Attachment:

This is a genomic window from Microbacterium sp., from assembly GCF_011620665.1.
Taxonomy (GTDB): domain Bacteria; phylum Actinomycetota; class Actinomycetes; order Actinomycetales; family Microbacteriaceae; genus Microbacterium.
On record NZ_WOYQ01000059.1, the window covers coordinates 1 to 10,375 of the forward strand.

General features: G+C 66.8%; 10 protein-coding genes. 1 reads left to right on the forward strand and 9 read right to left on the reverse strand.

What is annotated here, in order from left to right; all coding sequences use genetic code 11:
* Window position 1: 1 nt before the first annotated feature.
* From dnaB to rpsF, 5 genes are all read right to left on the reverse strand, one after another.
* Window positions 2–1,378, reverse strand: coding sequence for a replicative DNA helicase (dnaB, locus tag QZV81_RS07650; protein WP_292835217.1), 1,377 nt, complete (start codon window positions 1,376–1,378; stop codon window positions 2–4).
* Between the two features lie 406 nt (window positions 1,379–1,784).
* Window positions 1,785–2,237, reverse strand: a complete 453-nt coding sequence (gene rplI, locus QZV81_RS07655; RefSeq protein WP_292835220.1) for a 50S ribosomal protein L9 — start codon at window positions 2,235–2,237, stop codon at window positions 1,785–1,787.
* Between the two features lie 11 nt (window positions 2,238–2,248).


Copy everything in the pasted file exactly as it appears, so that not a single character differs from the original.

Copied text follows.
This is a genomic window from Microbacterium sp., from assembly GCF_011620665.1.
Taxonomy (GTDB): domain Bacteria; phylum Actinomycetota; class Actinomycetes; order Actinomycetales; family Microbacteriaceae; genus Microbacterium.
On record NZ_WOYQ01000059.1, the window covers coordinates 1 to 10,375 of the forward strand.

General features: G+C 66.8%; 10 protein-coding genes. 1 reads left to right on the forward strand and 9 read right to left on the reverse strand.

What is annotated here, in order from left to right; all coding sequences use genetic code 11:
* Window position 1: 1 nt before the first annotated feature.
* From dnaB to rpsF, 5 genes are all read right to left on the reverse strand, one after another.
* Window positions 2–1,378, reverse strand: coding sequence for a replicative DNA helicase (dnaB, locus tag QZV81_RS07650; protein WP_292835217.1), 1,377 nt, complete (start codon window positions 1,376–1,378; stop codon window positions 2–4).
* Between the two features lie 406 nt (window positions 1,379–1,784).
* Window positions 1,785–2,237, reverse strand: a complete 453-nt coding sequence (gene rplI, locus QZV81_RS07655; RefSeq protein WP_292835220.1) for a 50S ribosomal protein L9 — start codon at window positions 2,235–2,237, stop codon at window positions 1,785–1,787.
* Between the two features lie 11 nt (window positions 2,238–2,248).